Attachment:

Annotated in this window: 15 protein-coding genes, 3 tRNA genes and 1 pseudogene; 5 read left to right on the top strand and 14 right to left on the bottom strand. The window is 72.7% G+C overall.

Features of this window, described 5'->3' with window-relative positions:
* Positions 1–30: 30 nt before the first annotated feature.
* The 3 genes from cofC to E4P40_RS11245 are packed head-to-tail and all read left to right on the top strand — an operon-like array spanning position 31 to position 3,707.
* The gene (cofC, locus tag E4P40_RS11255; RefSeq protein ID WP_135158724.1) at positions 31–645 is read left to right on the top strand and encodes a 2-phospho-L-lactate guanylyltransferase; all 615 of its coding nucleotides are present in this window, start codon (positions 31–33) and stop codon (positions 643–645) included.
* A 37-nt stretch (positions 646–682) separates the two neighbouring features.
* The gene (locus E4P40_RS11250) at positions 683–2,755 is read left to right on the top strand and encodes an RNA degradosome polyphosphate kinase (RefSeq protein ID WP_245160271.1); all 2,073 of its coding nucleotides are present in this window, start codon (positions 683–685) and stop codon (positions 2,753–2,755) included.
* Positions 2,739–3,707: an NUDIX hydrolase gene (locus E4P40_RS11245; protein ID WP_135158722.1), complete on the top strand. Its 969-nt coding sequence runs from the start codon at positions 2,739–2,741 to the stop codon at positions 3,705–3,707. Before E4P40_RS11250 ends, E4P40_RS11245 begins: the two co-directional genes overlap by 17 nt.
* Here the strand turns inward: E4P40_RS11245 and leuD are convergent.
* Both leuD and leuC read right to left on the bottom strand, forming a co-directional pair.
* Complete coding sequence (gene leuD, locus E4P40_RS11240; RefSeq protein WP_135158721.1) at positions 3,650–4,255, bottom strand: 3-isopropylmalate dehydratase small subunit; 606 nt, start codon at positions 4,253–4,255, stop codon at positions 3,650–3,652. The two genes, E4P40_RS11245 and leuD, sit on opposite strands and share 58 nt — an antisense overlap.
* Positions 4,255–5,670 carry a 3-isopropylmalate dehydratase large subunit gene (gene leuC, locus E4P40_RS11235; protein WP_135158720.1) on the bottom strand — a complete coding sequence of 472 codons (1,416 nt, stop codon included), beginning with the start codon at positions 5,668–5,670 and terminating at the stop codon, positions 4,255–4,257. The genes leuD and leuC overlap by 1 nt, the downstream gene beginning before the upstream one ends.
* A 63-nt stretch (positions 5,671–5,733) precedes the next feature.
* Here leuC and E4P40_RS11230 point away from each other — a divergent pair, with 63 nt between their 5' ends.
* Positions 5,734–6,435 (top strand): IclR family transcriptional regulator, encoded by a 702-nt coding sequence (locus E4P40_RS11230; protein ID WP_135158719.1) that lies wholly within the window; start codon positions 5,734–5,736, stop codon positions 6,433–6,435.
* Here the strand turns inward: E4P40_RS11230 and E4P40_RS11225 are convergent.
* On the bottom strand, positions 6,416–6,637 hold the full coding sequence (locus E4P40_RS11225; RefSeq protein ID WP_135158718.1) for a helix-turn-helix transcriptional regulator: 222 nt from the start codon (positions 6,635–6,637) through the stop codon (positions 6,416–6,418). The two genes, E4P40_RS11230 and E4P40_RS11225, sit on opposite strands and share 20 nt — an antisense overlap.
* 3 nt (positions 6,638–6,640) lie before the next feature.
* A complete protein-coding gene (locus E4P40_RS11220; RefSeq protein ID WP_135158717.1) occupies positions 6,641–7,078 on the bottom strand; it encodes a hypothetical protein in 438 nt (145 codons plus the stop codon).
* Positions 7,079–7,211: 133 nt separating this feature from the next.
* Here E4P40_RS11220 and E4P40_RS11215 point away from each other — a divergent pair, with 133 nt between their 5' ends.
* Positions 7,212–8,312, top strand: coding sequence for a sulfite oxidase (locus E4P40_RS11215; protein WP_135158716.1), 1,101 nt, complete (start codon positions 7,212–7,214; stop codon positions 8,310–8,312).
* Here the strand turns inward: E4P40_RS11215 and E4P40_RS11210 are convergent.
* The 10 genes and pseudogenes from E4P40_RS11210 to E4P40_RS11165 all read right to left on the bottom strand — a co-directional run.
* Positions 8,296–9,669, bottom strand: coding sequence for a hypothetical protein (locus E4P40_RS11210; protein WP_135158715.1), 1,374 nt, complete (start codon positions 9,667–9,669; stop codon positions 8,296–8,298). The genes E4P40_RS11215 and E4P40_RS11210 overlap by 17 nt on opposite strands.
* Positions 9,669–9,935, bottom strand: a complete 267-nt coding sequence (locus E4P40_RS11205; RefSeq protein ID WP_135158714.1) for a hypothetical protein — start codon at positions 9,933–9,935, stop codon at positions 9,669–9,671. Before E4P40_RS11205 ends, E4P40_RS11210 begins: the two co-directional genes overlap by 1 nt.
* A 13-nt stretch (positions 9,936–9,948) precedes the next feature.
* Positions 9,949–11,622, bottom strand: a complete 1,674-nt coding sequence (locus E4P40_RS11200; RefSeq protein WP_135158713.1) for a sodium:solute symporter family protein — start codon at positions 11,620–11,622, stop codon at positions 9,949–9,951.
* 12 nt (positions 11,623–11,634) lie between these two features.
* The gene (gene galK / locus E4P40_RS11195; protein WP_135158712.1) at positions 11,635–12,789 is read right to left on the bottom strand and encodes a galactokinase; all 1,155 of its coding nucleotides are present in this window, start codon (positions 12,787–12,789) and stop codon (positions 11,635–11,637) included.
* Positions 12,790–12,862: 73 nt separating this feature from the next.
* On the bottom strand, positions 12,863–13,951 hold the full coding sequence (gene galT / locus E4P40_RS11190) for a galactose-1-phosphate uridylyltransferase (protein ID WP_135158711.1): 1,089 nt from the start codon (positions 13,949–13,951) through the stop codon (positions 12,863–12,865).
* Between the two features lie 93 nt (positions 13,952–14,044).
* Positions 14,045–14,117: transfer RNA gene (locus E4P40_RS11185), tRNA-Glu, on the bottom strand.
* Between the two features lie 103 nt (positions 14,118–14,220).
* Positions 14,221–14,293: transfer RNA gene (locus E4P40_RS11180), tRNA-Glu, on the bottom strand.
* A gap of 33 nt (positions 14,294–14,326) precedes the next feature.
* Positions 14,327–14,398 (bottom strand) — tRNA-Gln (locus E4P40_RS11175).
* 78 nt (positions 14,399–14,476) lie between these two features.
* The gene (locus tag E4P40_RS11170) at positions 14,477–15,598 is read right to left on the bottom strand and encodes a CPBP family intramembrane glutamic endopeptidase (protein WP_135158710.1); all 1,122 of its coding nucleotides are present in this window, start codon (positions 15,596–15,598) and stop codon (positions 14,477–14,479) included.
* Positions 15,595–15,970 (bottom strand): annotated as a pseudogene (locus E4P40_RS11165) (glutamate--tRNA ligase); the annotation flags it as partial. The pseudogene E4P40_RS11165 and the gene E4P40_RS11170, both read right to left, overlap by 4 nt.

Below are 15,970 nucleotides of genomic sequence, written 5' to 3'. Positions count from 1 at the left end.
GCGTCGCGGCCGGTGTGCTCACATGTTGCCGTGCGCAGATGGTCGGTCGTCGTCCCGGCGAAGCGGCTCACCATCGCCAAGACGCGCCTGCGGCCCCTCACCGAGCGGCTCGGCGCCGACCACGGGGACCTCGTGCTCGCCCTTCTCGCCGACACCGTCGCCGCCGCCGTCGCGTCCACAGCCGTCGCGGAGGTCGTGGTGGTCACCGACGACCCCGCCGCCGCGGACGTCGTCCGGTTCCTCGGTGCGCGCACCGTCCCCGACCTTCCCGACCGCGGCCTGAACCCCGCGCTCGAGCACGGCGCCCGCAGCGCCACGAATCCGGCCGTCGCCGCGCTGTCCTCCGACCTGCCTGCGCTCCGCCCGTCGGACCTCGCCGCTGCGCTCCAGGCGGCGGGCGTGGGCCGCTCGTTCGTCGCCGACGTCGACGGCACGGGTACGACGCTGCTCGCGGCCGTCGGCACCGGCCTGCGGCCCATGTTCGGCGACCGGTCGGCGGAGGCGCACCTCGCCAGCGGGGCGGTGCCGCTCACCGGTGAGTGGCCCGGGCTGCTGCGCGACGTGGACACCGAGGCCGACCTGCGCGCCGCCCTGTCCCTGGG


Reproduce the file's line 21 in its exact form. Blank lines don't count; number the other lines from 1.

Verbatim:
* Here E4P40_RS11220 and E4P40_RS11215 point away from each other — a divergent pair, with 133 nt between their 5' ends.